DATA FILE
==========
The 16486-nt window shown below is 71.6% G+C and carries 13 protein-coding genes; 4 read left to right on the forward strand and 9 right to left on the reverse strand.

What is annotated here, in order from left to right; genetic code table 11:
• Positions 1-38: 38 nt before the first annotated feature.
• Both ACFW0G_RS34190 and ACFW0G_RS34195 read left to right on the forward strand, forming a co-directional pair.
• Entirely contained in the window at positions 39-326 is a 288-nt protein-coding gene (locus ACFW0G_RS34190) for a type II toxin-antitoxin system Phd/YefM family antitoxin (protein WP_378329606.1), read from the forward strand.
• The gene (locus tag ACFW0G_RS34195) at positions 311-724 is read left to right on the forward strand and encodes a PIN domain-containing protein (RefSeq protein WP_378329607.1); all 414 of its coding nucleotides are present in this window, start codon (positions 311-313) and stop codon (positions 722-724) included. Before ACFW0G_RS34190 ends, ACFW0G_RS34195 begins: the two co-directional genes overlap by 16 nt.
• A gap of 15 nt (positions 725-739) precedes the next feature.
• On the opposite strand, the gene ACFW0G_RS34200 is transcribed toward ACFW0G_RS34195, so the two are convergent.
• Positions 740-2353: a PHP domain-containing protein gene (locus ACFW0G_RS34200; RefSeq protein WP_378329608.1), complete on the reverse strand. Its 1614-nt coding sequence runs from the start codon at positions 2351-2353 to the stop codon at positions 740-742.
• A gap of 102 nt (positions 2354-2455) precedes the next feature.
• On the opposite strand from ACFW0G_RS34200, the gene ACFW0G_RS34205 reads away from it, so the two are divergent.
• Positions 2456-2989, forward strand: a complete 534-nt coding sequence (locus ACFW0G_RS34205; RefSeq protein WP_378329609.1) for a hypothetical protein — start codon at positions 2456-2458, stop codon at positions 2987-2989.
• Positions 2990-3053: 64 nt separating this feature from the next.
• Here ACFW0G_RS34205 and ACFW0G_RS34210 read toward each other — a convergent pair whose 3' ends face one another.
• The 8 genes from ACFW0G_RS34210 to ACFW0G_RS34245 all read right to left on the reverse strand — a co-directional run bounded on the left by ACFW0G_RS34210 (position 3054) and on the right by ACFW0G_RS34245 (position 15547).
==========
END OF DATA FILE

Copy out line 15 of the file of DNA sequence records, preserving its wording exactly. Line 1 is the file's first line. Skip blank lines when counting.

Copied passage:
• The 8 genes from ACFW0G_RS34210 to ACFW0G_RS34245 all read right to left on the reverse strand — a co-directional run bounded on the left by ACFW0G_RS34210 (position 3054) and on the right by ACFW0G_RS34245 (position 15547).